Alternative Sentencing Programs – Drug Court and Mental Health Court
The Adult Felony Drug Court Program was created in 2017. This program serves non-violent felony offenders who have substance abuse issues. The program is a minimum of 19 months in length and provides people with structure and accountability through intensive out-patient substance abuse counseling, regular drug screening, requiring employment, and community supervision. Positive interaction between the participant and criminal justice system is promoted through weekly reporting on his or her progress to the Court.
The program consists of five phases, and participants must meet specific criteria before moving up to the next phase. Throughout the program, participants are required to present projects to the Court and fellow participants that encourage their recovery from addiction. While in the program, offenders present their life history and a “goodbye letter” to addiction, among other projects. Prior to graduation, offenders present a detailed relapse prevention plan to the staff, the Court, and fellow participants. Drug Court also provides participants with meaningful ways to give back to the community and the Drug Court program, through the completion of “helping hours”, where participants are encouraged to engage in community service activities.
The program has proven successful to date. Twenty-five offenders have successfully graduated from the Drug Court program, and there are 44 current participants. Superior Court Judge Don Thompson presides over Drug Court, and Gretchen Neal serves as program coordinator. Drug Court meets weekly on Thursdays at 10:00AM in the Walker County courthouse.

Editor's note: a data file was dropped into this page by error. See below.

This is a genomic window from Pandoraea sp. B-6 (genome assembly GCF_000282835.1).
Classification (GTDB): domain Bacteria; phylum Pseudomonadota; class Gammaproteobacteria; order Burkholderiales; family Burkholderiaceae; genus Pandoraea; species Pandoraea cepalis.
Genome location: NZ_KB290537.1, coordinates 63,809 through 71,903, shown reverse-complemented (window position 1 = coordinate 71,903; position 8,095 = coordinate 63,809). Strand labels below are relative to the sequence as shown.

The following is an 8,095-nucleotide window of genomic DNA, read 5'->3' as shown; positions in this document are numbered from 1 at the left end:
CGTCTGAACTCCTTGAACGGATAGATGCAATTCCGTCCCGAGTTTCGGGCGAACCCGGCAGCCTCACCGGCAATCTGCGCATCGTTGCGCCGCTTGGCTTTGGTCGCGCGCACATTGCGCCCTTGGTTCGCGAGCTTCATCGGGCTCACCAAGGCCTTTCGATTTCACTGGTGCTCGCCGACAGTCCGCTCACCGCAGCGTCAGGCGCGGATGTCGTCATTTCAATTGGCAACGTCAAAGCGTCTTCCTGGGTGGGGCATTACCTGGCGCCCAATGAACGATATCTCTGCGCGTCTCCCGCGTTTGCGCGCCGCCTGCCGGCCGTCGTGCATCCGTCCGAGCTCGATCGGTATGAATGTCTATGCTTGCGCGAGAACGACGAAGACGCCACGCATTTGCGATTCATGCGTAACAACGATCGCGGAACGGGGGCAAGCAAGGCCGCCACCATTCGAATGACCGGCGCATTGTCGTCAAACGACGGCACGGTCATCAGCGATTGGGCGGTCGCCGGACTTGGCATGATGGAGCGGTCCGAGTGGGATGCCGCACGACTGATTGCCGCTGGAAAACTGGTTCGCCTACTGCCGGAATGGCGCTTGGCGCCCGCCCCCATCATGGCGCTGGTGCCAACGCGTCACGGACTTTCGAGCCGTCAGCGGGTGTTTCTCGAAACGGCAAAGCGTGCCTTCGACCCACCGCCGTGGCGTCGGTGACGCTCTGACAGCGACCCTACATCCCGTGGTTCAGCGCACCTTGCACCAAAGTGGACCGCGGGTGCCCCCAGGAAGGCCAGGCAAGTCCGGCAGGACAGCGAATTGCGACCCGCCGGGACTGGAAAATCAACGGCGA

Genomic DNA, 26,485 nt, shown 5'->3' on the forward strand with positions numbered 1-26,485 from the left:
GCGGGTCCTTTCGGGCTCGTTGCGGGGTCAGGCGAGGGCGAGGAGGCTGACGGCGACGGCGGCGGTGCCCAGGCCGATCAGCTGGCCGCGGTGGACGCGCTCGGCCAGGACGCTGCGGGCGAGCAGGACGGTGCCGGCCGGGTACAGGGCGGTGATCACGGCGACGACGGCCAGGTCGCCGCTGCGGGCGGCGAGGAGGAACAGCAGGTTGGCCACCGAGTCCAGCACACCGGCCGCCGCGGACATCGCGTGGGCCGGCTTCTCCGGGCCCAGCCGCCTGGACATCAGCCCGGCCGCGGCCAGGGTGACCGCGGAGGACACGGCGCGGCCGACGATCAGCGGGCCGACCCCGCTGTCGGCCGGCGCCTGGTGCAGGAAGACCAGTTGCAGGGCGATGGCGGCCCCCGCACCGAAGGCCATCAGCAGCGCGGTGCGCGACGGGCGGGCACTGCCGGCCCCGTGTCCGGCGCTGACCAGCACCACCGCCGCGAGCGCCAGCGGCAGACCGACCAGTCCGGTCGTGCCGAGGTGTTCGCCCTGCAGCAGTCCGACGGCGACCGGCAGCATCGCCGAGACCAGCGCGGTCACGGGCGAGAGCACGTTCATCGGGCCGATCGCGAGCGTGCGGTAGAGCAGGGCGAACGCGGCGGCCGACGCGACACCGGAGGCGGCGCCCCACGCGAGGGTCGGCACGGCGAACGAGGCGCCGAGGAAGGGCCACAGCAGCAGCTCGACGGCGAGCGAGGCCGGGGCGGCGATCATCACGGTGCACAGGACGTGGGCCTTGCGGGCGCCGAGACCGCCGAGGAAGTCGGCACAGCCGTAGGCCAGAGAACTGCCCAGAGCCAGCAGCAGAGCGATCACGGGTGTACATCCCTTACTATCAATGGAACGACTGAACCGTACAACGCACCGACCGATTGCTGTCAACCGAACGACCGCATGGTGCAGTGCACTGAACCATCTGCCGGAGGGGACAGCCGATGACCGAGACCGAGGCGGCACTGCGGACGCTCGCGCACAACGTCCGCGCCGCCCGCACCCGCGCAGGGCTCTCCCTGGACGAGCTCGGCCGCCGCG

Participants are accepted into the program on a referral system, provided they meet the legal and clinical criteria for the program. Attorneys, law enforcement, and members of the public are welcome to submit a referral for someone.
The below link provides additional information about legal qualifications for drug court, contact information, and referral forms.
Letter from a Drug Court Graduate
Mental Health Court
The Mental Health Court program was instituted in 2018. This program serves peoples who have untreated mental health conditions that have contributed to engagement in criminal activity. The program is a minimum of 18 months in length. Participants in Mental Health Court receive community-based treatment, including group and individual counseling, medication management, substance abuse counseling, and supervision.
The program consists of five phases, and participants must meet certain criteria before they are eligible to move up to the next phase. Participants are evaluated on their readiness to “phase up” prior to advancing to the next phase.
Prior to graduation, each participant organizes a “community give-back project.” For example, one participant solicited donations from the community to make personal hygiene bags for inmates upon their release from confinement. Another participant prepared over 100 spaghetti meals for those in need through his church.
Two individuals have successfully graduated from Mental Health Court, and there are 14 current participants. Chief Superior Court Judge Kristina Graham presides over the court, and Kelsey Topolski serves as program coordinator. Mental Health Court meets weekly on Tuesdays at 10:00AM in the Walker County courthouse annex building.
Participants are accepted into the program on a referral system, provided they meet the legal and clinical criteria for the program. Attorneys, law enforcement, and members of the public are welcome to submit a referral on an offender.
The below link provides additional information about legal qualifications for mental health court, contact information, and referral forms.